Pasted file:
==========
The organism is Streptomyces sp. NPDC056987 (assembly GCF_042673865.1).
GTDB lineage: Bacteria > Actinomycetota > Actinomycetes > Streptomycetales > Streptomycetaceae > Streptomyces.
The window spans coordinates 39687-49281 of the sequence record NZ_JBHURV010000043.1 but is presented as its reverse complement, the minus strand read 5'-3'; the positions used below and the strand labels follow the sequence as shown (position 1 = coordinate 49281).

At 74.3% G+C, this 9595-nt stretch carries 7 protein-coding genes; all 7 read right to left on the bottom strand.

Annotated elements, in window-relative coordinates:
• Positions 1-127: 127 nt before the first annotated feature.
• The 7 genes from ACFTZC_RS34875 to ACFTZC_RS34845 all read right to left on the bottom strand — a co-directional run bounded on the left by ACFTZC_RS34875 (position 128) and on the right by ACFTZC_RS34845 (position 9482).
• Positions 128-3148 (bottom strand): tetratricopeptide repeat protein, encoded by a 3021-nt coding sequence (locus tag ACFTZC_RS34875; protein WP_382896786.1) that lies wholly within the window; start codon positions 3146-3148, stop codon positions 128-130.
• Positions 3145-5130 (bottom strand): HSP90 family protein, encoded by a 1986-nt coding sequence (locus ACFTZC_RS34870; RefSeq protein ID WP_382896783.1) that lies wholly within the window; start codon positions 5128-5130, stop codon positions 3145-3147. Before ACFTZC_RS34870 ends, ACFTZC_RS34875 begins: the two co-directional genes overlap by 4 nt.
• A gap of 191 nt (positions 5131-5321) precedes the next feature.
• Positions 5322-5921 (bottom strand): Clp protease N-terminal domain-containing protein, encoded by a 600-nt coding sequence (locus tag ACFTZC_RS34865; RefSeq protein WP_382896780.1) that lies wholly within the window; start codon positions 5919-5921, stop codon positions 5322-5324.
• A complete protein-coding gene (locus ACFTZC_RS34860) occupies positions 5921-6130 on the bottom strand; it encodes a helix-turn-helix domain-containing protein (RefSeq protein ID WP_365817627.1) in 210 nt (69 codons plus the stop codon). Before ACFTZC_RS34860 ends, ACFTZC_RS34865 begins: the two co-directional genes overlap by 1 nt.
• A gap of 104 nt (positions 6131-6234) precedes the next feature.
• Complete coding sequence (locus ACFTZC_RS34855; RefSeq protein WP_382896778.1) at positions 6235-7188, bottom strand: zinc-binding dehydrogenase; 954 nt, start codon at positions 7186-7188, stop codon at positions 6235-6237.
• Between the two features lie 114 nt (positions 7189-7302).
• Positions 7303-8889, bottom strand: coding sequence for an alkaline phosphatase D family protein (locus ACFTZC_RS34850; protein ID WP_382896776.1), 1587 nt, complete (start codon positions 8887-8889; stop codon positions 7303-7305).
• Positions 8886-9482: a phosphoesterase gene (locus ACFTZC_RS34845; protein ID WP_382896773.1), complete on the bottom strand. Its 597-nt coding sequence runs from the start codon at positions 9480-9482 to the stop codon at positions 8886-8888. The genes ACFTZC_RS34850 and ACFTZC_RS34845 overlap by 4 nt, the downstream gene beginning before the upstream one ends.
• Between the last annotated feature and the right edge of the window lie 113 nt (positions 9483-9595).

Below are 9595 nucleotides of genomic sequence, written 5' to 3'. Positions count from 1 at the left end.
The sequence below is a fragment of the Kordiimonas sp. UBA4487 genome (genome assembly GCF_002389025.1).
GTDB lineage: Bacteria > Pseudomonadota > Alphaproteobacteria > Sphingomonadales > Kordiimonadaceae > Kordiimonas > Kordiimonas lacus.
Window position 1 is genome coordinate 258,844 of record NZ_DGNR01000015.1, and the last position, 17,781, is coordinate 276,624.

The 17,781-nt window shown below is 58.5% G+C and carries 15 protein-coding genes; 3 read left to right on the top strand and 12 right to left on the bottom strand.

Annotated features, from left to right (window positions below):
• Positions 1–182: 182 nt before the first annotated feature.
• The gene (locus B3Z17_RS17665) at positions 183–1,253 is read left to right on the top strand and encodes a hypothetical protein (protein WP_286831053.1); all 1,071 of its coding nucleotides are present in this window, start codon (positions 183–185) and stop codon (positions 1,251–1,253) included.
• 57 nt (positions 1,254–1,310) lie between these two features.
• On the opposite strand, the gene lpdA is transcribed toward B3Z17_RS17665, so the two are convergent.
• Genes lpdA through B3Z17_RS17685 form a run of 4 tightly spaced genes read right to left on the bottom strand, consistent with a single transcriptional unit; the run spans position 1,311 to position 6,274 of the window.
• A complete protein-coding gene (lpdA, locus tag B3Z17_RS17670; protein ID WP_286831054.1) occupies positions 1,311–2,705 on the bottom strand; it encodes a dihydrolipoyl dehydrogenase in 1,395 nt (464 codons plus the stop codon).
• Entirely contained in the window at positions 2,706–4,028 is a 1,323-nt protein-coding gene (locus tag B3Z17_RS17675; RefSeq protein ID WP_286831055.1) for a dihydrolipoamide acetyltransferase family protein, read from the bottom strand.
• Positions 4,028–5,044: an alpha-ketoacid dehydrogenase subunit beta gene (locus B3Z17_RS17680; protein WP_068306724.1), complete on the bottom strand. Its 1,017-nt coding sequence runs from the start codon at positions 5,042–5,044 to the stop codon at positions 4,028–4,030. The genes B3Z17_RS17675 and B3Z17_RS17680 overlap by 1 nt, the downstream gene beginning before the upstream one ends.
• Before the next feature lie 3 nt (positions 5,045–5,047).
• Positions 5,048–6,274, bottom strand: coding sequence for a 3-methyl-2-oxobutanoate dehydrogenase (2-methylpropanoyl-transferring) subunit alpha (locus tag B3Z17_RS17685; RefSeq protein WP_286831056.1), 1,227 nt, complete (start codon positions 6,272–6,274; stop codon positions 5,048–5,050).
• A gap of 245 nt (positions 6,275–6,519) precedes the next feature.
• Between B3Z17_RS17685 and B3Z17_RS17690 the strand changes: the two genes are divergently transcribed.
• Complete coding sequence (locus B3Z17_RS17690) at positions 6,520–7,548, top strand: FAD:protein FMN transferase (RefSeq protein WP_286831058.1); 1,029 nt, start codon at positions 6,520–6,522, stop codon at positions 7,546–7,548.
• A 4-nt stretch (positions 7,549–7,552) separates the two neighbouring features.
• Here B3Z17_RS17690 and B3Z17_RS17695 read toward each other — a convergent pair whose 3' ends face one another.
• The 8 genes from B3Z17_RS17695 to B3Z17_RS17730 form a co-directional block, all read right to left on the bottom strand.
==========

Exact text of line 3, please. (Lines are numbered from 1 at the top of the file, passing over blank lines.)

The window spans coordinates 39687-49281 of the sequence record NZ_JBHURV010000043.1 but is presented as its reverse complement, the minus strand read 5'-3'; the positions used below and the strand labels follow the sequence as shown (position 1 = coordinate 49281).